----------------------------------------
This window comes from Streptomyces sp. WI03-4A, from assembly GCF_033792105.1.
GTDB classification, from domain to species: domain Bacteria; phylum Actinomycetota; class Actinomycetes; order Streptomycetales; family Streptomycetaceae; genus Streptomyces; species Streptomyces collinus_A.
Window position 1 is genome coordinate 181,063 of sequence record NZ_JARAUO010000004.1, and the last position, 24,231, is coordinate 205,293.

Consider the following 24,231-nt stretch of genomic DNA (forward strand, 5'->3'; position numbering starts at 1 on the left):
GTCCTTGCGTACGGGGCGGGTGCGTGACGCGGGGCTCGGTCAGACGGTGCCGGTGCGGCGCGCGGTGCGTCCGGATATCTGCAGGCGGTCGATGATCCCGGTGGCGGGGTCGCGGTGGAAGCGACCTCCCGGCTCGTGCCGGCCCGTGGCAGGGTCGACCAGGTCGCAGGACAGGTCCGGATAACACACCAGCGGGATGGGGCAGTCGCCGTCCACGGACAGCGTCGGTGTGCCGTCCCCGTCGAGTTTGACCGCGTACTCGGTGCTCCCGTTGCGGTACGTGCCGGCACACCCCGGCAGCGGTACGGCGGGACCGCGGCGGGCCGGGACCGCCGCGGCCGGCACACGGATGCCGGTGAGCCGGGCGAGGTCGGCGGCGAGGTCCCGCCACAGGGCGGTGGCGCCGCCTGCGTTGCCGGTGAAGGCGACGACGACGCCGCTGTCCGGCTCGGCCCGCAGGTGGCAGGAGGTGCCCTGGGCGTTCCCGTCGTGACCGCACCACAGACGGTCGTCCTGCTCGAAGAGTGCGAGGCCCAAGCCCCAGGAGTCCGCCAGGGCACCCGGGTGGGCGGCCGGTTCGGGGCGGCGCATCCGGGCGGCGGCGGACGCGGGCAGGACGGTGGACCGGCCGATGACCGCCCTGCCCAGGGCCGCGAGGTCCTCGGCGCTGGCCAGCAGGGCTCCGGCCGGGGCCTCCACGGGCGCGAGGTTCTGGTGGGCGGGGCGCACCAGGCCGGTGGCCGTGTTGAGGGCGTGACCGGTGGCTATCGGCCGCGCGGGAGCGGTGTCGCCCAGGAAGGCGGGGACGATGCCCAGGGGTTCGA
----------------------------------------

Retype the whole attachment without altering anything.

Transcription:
This window comes from Streptomyces sp. WI03-4A, from assembly GCF_033792105.1.
GTDB classification, from domain to species: domain Bacteria; phylum Actinomycetota; class Actinomycetes; order Streptomycetales; family Streptomycetaceae; genus Streptomyces; species Streptomyces collinus_A.
Window position 1 is genome coordinate 181,063 of sequence record NZ_JARAUO010000004.1, and the last position, 24,231, is coordinate 205,293.

Consider the following 24,231-nt stretch of genomic DNA (forward strand, 5'->3'; position numbering starts at 1 on the left):
GTCCTTGCGTACGGGGCGGGTGCGTGACGCGGGGCTCGGTCAGACGGTGCCGGTGCGGCGCGCGGTGCGTCCGGATATCTGCAGGCGGTCGATGATCCCGGTGGCGGGGTCGCGGTGGAAGCGACCTCCCGGCTCGTGCCGGCCCGTGGCAGGGTCGACCAGGTCGCAGGACAGGTCCGGATAACACACCAGCGGGATGGGGCAGTCGCCGTCCACGGACAGCGTCGGTGTGCCGTCCCCGTCGAGTTTGACCGCGTACTCGGTGCTCCCGTTGCGGTACGTGCCGGCACACCCCGGCAGCGGTACGGCGGGACCGCGGCGGGCCGGGACCGCCGCGGCCGGCACACGGATGCCGGTGAGCCGGGCGAGGTCGGCGGCGAGGTCCCGCCACAGGGCGGTGGCGCCGCCTGCGTTGCCGGTGAAGGCGACGACGACGCCGCTGTCCGGCTCGGCCCGCAGGTGGCAGGAGGTGCCCTGGGCGTTCCCGTCGTGACCGCACCACAGACGGTCGTCCTGCTCGAAGAGTGCGAGGCCCAAGCCCCAGGAGTCCGCCAGGGCACCCGGGTGGGCGGCCGGTTCGGGGCGGCGCATCCGGGCGGCGGCGGACGCGGGCAGGACGGTGGACCGGCCGATGACCGCCCTGCCCAGGGCCGCGAGGTCCTCGGCGCTGGCCAGCAGGGCTCCGGCCGGGGCCTCCACGGGCGCGAGGTTCTGGTGGGCGGGGCGCACCAGGCCGGTGGCCGTGTTGAGGGCGTGACCGGTGGCTATCGGCCGCGCGGGAGCGGTGTCGCCCAGGAAGGCGGGGACGATGCCCAGGGGTTCGA